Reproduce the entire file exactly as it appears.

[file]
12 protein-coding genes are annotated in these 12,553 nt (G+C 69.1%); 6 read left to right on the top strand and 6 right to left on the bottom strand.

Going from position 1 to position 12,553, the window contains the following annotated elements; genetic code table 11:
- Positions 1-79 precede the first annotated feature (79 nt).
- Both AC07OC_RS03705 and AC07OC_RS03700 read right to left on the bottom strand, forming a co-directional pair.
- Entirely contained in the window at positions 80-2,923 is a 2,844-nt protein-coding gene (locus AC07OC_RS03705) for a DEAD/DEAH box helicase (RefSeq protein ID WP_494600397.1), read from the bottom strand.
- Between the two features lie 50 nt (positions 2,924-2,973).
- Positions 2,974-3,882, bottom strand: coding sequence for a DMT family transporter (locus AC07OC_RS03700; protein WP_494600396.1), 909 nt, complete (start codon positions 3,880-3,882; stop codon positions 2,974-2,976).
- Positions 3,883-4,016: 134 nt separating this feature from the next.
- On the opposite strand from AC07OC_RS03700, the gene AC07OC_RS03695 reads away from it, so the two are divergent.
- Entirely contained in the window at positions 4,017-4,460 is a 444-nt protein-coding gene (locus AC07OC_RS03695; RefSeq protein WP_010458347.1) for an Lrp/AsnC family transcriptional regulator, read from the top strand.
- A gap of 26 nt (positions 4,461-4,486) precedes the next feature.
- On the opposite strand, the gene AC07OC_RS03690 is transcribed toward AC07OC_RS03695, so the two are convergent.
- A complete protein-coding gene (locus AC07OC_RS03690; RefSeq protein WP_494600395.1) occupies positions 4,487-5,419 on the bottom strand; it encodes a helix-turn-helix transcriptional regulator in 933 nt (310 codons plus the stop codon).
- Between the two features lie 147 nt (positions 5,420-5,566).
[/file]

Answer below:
12 protein-coding genes are annotated in these 12,553 nt (G+C 69.1%); 6 read left to right on the top strand and 6 right to left on the bottom strand.

Going from position 1 to position 12,553, the window contains the following annotated elements; genetic code table 11:
- Positions 1-79 precede the first annotated feature (79 nt).
- Both AC07OC_RS03705 and AC07OC_RS03700 read right to left on the bottom strand, forming a co-directional pair.
- Entirely contained in the window at positions 80-2,923 is a 2,844-nt protein-coding gene (locus AC07OC_RS03705) for a DEAD/DEAH box helicase (RefSeq protein ID WP_494600397.1), read from the bottom strand.
- Between the two features lie 50 nt (positions 2,924-2,973).
- Positions 2,974-3,882, bottom strand: coding sequence for a DMT family transporter (locus AC07OC_RS03700; protein WP_494600396.1), 909 nt, complete (start codon positions 3,880-3,882; stop codon positions 2,974-2,976).
- Positions 3,883-4,016: 134 nt separating this feature from the next.
- On the opposite strand from AC07OC_RS03700, the gene AC07OC_RS03695 reads away from it, so the two are divergent.
- Entirely contained in the window at positions 4,017-4,460 is a 444-nt protein-coding gene (locus AC07OC_RS03695; RefSeq protein WP_010458347.1) for an Lrp/AsnC family transcriptional regulator, read from the top strand.
- A gap of 26 nt (positions 4,461-4,486) precedes the next feature.
- On the opposite strand, the gene AC07OC_RS03690 is transcribed toward AC07OC_RS03695, so the two are convergent.
- A complete protein-coding gene (locus AC07OC_RS03690; RefSeq protein WP_494600395.1) occupies positions 4,487-5,419 on the bottom strand; it encodes a helix-turn-helix transcriptional regulator in 933 nt (310 codons plus the stop codon).
- Between the two features lie 147 nt (positions 5,420-5,566).